By now, we all know about how messed up the bids are for slot machines. The Capital Gazette never hid its disdain for the slot referendum leading up to election day in its editorial pages. And apparently, the disdain continues today.
In today’s Editorial, The Capital alludes that it knows what voters think. And to think that we have been wasting all those tax dollars holding elections when we could have just called The Capital!
In the Editorial, The Capital states:
We’re convinced most voters, despite the vagueness of the ballot, thought they were voting for slots at the Laurel racetrack. Containing slots to a confined location already engaged in gambling is more acceptable than developing a new site close to homes and businesses…Although there is no evidence those who voted in favor of the referendum are now opposed to a slots parlor near Arundel Mills, our hunch is they do…However, the County Council shouldn’t be compelled to make a zoning change if they feel the new location is not what the voters had in mind.
Their argument is that they think the voters did not know the definition of two miles. According to the ballot question, slots would be allowed within a two miles of MD Route 295. That seems pretty clear to me. If you live withing two miles of MD Route 295 there is a chance you may have slot machines (or video terminals) in your neighborhood.
But what really strikes me is that The Capital is still forging ahead with their agenda even though the voters have spoken. All one has to do is look at the results. In the Statewide vote, the question passed with 59% of the voters in favor. In Anne Arundel County, the margin increased (despite the incorrect figures stated by The Capital) to 63%. Almost 2/3 of out County population is in favor of the slots. Yet, The Capital is encouraging the County Council to block any slots if they “feel” it is not what the voters had in mind.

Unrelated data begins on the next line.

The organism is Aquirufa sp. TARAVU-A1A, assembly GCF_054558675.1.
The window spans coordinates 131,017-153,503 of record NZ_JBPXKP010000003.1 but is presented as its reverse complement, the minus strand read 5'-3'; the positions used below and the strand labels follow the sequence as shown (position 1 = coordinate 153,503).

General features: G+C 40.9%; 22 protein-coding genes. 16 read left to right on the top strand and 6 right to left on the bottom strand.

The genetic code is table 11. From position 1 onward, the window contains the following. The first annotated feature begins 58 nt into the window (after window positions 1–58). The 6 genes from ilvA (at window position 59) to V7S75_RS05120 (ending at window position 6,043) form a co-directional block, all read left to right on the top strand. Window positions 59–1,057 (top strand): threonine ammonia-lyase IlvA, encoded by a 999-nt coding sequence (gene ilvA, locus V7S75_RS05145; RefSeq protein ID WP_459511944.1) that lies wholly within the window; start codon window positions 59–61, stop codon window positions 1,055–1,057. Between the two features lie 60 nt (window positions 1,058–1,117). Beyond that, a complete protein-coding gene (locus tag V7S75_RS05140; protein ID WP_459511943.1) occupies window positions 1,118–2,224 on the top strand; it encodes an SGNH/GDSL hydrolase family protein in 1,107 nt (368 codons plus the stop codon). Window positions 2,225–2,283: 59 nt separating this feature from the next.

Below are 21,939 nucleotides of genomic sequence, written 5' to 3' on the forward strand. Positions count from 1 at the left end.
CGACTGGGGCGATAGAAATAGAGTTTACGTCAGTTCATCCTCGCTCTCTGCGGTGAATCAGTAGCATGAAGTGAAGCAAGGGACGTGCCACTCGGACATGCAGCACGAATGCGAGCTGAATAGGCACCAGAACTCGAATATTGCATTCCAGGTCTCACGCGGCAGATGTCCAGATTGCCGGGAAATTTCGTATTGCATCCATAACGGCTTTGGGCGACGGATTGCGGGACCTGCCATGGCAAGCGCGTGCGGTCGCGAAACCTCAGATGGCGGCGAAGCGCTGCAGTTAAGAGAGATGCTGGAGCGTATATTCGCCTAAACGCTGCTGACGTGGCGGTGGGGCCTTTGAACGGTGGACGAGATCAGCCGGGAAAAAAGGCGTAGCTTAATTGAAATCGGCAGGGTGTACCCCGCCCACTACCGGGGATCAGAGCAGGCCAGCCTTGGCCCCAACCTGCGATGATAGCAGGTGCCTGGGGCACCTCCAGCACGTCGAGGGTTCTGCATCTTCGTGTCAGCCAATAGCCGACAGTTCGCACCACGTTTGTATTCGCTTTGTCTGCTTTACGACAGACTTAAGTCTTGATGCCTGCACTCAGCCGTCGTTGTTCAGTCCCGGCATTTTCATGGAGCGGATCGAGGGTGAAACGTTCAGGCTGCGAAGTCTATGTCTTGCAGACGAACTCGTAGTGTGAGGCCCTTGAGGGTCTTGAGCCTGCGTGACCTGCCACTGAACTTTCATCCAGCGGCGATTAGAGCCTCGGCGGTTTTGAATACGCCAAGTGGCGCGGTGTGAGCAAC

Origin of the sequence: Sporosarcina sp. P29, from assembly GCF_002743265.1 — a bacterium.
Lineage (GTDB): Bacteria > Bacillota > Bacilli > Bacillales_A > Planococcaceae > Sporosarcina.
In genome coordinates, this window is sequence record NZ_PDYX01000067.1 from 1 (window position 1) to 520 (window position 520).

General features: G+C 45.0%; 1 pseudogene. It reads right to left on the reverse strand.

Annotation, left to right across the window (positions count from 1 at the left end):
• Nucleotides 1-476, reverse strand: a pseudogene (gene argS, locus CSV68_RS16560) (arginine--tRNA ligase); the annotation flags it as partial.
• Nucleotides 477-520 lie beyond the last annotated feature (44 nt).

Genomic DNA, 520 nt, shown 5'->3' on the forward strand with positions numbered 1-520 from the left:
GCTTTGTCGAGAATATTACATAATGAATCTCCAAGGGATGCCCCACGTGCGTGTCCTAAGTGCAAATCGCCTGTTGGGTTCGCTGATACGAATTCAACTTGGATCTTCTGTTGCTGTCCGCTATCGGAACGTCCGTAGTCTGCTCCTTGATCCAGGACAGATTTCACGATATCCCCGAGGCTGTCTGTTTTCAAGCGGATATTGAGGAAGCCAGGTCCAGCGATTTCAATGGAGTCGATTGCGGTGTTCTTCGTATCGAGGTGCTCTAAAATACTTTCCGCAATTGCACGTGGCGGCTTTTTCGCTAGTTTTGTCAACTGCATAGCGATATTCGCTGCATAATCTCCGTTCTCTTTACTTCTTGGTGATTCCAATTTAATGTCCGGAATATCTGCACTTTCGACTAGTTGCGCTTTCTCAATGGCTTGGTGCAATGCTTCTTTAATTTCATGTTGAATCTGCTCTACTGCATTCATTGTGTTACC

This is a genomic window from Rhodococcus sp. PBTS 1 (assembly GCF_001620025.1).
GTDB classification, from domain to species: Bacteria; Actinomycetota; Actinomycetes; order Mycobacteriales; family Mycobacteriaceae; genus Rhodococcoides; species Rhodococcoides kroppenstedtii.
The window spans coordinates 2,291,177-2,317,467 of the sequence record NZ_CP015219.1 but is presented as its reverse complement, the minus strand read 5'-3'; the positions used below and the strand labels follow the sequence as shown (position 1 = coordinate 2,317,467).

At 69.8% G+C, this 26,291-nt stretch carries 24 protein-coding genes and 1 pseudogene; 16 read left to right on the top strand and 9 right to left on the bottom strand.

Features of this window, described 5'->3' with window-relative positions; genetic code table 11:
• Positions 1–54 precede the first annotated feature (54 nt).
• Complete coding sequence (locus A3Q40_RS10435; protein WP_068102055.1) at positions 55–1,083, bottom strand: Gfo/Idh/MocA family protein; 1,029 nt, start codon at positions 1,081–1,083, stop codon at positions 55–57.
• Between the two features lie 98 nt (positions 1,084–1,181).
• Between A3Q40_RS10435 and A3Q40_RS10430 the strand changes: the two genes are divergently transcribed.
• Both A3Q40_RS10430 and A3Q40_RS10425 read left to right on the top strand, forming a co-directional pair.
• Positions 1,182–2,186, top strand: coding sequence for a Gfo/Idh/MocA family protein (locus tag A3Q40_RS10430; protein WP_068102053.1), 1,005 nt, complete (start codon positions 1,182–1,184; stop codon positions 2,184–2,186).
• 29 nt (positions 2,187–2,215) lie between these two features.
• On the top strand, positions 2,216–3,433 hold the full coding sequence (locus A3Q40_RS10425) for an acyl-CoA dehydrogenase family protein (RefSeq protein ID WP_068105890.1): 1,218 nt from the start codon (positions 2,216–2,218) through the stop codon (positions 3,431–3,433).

Once again, the County Council was elected by these same voters that approved the slot machines. These County Council members should be doing what their constituents want–not what The Capital “feels” their constituents want. And if it comes down to the wire, the County Council should hold several public testimony hearings to really understand how the citizens of Anne Arundel County “feel”. I am pretty sure The Capital is not the most accurate barometer.